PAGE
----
U.S. Catholic bishops have taken on a staff member, the Rev. Robert Lynch of Miami, to handle details of the visit of Pope John Paul II to this country even though no one this side of the Vatican knows precisely when the pontiff is comming or where he will visit.
The major focus of his trip is expected to be the opening session of the United Nations in late September. An invitation to address the General Assembly was extended to the pope by Secretary General Kurt Waldheim last May.
Church officials expect that the pope also will make a tour of the country. Cities most frequently mentioned are Washington, Chicago, Philadelphia, Los Angeles and San Francisco.
Pope Paul VI addressed the United Nations in 1965, but made only a quick tour of New York City before returning to Rome.
Human rights activists in Korean churches said that President Carter's visit there last month was more helpful than they had expected, but quickly added that they hadn't expected much.
"In terms of my expectation, I can say I am pleased," said the Rev. Kim Kwan Suk, who heads the Korean National Council of Churches. Then he added: "From the beginning we did not expect too much. Our expectation were mostly negative."
Kim and Roman Catholic Cardinal Kim Su Hwan of Seoul, met privately with Carter. They were the only vocal critics of the government of Park Chung Hee, in whom Carter met privately during his visit there.
The church leaders were gratified by Carter's public expressions of concern over human rights in Korea. That action, according to the churchmen, will militate against a worsening of the situation there.
"Before Carter's visit, we were already anticipating a crackdown when he and the foreign press left," said the Protestant leader. "But now we have some assurance that the repression which followed (President) Ford's visit (in 1974) will not happen this time."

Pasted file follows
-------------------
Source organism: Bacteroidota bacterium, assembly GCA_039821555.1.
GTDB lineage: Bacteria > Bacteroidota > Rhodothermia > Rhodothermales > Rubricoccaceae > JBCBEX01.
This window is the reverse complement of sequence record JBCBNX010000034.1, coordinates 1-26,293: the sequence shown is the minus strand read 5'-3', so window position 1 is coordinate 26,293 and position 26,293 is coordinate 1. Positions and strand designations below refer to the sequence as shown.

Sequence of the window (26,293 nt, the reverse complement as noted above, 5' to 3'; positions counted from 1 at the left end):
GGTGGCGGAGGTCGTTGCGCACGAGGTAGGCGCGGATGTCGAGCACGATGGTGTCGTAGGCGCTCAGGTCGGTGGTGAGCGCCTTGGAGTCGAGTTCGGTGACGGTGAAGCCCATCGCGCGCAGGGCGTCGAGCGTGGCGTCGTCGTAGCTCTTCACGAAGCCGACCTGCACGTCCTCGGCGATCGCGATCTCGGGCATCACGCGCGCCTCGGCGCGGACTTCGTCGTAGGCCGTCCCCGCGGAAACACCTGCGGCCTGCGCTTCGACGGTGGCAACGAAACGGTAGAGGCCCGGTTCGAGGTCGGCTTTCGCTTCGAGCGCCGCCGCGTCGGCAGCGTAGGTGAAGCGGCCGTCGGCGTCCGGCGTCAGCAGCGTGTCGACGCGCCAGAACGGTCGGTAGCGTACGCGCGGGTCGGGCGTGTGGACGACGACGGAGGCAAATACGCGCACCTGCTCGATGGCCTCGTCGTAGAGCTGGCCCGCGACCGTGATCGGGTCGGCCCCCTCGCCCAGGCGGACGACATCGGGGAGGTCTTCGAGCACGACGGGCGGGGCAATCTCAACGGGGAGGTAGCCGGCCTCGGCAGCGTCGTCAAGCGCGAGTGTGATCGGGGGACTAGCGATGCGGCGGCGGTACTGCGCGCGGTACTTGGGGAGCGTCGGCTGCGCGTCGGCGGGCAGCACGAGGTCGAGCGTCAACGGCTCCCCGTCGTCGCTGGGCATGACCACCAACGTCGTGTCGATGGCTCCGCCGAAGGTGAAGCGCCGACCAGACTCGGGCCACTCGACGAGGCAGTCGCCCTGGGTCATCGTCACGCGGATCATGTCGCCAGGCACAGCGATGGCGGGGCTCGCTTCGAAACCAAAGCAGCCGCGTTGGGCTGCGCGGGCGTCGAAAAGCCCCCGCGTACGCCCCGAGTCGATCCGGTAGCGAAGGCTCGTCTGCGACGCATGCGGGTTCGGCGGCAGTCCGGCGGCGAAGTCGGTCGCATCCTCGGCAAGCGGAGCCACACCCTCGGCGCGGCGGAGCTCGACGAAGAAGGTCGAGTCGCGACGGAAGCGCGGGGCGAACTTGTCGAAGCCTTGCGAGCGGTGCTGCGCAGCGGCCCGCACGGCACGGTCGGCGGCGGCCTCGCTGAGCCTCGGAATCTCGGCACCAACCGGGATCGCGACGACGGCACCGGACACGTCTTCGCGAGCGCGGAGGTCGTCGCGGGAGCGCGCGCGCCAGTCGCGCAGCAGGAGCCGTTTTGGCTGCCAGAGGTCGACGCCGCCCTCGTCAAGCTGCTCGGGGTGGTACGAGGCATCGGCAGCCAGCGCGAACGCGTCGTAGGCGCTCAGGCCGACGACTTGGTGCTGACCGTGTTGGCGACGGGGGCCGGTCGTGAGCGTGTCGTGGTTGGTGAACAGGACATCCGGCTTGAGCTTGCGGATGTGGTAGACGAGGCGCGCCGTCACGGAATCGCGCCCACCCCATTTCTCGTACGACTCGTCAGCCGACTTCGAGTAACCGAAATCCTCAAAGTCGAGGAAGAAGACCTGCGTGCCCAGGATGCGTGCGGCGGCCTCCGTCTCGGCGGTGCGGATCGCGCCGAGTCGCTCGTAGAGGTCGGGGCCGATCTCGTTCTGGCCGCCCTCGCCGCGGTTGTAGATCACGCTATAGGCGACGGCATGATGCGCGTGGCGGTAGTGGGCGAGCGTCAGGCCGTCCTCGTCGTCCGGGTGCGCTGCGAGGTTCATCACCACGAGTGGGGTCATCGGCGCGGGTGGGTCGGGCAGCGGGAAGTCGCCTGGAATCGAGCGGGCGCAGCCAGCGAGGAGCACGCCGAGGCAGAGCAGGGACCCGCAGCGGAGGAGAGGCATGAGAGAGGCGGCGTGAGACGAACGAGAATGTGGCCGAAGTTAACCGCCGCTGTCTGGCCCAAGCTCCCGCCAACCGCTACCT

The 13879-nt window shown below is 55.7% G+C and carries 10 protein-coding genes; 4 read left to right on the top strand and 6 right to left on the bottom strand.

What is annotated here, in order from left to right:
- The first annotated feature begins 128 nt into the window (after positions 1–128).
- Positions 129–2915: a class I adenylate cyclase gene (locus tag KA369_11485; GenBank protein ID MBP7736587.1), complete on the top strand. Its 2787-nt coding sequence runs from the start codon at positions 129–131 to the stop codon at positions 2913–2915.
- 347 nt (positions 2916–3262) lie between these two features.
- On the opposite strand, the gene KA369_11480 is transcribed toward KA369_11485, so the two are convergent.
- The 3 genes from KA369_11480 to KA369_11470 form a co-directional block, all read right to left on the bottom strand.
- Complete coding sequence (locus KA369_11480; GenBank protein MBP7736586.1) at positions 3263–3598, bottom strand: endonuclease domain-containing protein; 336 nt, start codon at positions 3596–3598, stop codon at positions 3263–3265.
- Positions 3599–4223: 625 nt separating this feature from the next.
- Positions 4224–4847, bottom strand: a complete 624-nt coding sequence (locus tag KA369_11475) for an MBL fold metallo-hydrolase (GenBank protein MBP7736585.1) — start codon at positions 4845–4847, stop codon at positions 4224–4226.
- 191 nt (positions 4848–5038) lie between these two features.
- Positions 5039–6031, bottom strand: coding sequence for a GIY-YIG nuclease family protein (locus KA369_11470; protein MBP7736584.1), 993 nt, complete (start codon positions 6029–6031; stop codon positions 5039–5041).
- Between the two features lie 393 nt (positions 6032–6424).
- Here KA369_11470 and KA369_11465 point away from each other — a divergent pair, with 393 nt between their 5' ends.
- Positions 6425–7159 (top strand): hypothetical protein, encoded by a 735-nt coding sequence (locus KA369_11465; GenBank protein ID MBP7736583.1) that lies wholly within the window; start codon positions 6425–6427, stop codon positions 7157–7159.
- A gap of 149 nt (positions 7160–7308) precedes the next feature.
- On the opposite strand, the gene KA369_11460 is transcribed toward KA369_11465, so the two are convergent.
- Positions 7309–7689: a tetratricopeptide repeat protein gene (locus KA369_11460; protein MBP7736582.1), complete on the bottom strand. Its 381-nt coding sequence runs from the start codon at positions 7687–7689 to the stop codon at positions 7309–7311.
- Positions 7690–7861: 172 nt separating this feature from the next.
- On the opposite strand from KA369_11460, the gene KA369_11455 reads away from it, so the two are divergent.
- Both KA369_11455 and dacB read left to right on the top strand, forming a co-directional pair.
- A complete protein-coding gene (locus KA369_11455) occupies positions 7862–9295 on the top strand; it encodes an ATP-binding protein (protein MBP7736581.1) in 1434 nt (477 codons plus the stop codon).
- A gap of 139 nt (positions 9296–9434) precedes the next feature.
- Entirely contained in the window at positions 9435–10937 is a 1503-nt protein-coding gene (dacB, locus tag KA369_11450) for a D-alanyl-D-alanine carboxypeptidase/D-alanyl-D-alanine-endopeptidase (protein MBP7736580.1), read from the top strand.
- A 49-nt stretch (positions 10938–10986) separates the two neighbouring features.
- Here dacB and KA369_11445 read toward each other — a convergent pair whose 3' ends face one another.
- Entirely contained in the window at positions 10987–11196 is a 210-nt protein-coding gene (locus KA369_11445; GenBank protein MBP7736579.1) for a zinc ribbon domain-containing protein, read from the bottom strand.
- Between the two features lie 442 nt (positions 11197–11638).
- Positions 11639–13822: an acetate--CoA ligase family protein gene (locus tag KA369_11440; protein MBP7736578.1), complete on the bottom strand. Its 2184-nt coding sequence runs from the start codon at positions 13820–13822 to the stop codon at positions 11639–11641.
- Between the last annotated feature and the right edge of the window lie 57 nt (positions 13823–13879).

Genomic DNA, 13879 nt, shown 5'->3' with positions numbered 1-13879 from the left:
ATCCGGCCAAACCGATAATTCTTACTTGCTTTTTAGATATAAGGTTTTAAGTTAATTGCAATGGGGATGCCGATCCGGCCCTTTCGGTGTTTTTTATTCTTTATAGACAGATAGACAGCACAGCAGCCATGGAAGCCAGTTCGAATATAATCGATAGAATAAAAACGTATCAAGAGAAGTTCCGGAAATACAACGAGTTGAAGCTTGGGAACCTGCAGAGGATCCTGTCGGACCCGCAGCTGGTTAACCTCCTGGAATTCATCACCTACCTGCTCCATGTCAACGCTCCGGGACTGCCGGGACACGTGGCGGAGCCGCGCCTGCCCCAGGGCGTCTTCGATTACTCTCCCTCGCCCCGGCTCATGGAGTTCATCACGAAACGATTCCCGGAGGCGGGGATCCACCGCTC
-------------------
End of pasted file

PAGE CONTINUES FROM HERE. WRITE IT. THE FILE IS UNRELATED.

No sex outside marriage is the rule for seminary students in the Lutheran Church in America. The policy statement of the church's Division for Professional Leadership was issued in response to the request of seminary presidents and deans for a standard of conduct for their charges. Said the panel: "Put plainly, until persons enter the (marriage) convenant of faithfulness, they are to remain celibate."
The campaign for $1 billion to spread the Gospel worldwide, launched nearly two years ago by evangelist Bill Bright, has passed the $100 million mark, according to Here's Life International . . . Before leaving for his current trip to this country, Rhodesian Prime Minister Abel T. Muzorewa promised that all foreign missionaries expelled from that country in recent years "whose presence might be required in the country" can return . . . The American Jewish Committee and the Association of Jewish Book Publishers are planning an exhibit of books of Jewish interest at the Second International Moscow Book Fair in September.
The Very Rev. John L. M. Filippelli, pastor of St. Pius V Church in Baltimore, has been elected superior general of the Society of St. Joseph, succeeding the Very Rev. Matthew J. O'Rourke. The Rev. John H. Ricard, pastor of Holy Comforter St. Cyprian Church here has been elected consultor general of the Josephite order, which was founded more than 100 years ago to serve the needs of the black community in this country.
When the Rev. James P. Lyke, 40, is consecrated as auxiliary bishop of Cleveland next month, he will be the fifth black bishop in the Roman Catholic Church in this country and the youngest member of the hierarchy. Lyke, a Chicago native, is president of the national Black Catholic Clergy Caucus.
The Very Rev. John Vaughn has been elected minister general of the Franciscan order, the 16th successor to St. Francis of Assisi and the first American to be elected head of the worldwide order.
The Rev. William G. Black has been elected bishop-coadjutor of the Episcopal Diocese of Southern Ohio, to succeed the Rt. Rev. John M. Krumm when he retires in 1981. In Connecticut, the Rev. Arthur E. Walmsley, a leader in social action programs of the Episcopal Church and currently rector of St. Paul's Church in New Haven, has been elected bishop-coadjutor of the diocese of Connecticut.
The Rev. James A. Devereux is leaving the English department of the University of North Carolina to become rector of the Jesuit community at Georgetown University. He also will teach English literature there.
The Rev. Robert A. Harris Jr. has become pastor of the Arlington Presbyterian Church.
Rear Adm. Ross H. Trower, 57, a minister of the Lutheran Church in America, is the new chief of chaplains and director of religious ministries for the Navy.
Sister Joanna Valoni has been named chancellor of the Roman Catholic Diocese of Lafayette, the only woman and the only person who is not a priest to hold such a post in this country.
The Rev. James Moore has become pastor of the Hillandale Baptist Church.